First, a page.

Remember that it is not so much the technique that is of benefit, but the intent with which you are massaging your dog. Prepare yourself by being relaxed, unhurried and in a peaceful state of mind. As I mentioned before, your dog can read your emotional state.
If you are new to massaging your dog, I suggest you only do it for a few minutes at first because, usually, it will take the dog a few times of experiencing this new sensation before he/she is comfortable. On the other hand, your dog may love massage immediately and you will literally feel the body relax beneath your hands.
If your dog is not used to a lot of physical contact, you may need to come back a step before even starting massage. Just start petting your dog more, touching them all over, and generally getting the dog more comfortable with physical contact. Ideally, you could do this after the dog has had a nice long walk or some other form of exercise and is naturally now a little tired and more relaxed.
However, you may have a dog that is already a couch potato that spends hours lying next to you, if not draped across you, all evening. In which case massage will be an easy, natural progression of what you are already doing.
You can use the floor or even the couch, to massage your dog. Ideally, pick a favorite location that the dog likes. You want yourself to be comfortable too because if you are straining your own body you will not be relaxed and your dog will pick up on this.
I would suggest some soothing music that helps you, the therapist, relax and maybe even low lighting or a candle or two. It just helps to ‘set the scene’ and these things may help you become more tranquil and, through you, your dog.
Start by gently stroking your dog’s back, as though petting him, then gently follow the contours of the body, slowly going down the legs. Most dogs do not care for their feet being touched, so I would suggest avoiding this area. Gentle, circular movements can then be added, again, allowing your hands to mold to the contours of the body.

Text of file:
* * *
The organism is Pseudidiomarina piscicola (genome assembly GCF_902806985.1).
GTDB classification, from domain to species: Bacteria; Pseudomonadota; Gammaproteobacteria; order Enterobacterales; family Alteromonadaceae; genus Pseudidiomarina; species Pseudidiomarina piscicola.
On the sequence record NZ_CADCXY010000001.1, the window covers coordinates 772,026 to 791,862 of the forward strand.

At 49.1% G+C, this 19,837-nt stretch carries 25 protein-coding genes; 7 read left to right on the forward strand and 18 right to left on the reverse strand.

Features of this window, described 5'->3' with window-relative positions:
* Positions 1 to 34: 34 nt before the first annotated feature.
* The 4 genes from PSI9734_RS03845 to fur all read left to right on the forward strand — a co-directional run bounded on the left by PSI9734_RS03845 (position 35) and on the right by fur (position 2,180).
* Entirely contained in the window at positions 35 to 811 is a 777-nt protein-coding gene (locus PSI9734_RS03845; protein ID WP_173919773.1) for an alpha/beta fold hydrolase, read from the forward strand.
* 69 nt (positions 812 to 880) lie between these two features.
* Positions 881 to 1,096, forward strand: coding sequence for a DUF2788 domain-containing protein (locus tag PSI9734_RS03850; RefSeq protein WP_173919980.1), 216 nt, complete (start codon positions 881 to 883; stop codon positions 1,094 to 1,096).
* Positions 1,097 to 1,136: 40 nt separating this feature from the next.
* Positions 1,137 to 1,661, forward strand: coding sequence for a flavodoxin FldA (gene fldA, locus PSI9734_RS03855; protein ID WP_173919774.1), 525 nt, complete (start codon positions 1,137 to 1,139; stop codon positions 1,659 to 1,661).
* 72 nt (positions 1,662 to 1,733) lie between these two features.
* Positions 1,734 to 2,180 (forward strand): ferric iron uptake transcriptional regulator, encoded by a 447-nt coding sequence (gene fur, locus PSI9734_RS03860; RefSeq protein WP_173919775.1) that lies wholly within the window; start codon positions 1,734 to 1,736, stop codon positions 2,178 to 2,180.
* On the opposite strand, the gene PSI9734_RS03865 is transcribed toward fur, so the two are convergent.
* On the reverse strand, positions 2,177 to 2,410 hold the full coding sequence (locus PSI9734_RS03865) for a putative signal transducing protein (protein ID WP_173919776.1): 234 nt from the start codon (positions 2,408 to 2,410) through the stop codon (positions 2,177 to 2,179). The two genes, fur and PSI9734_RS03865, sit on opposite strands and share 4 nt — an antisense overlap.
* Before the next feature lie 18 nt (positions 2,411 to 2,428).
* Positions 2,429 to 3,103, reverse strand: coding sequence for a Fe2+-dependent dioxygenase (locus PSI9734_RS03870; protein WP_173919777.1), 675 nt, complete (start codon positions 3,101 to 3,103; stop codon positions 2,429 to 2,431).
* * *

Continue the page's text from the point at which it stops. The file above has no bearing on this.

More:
Check for signals from your pup. If you have a more highly-strung dog, it may take a while for him to even begin to relax.
Try to pick up on cues from your dog. He or she may only be able to tolerate a few moments, or even less. Have a favorite treat on hand so that, after your session, you can reward the dog immediately. This, then, over time, will help the dog to associate the massage session as a positive experience. This is the basis of positive reinforcement training. By giving the dog something he/she likes as a reward for something you would like them to do, you are teaching the dog that this activity,(massage) is something to look forward to and they will be rewarded for doing it.
Makes sense, yes?
Different From Petting
Massage differs from petting your dog in a subtle way in that you are “palpating” (feeling with intent the muscles and tissues of the body), checking for any unusual lumps, bumps, tightness, or tenderness in the body. When you detect an area that seems tight (don’t worry this will come in time), just settle your hand there for a moment and use gentle, circular movements, encouraging the tissues to let go.
I hope you agree that the benefits gained from the power of touch between you and your dog are immense. Don’t overthink it, just do it and I believe that, in a very short time, you will be massaging your dog and enjoying this deep connection.
Have you ever massaged your own dog? I would love to hear from you in the comments section below if you have, or if you have any questions for me. In fact, this is a service we offer, free of charge, when we are petsitting and when requested to do so. Philip and I are both certified massage therapists and we have studied canine/feline anatomy and physiology and have massaged many dogs and cats.
Thank you for reading this article and please check back again soon with us at Riviera Maya Housesitting!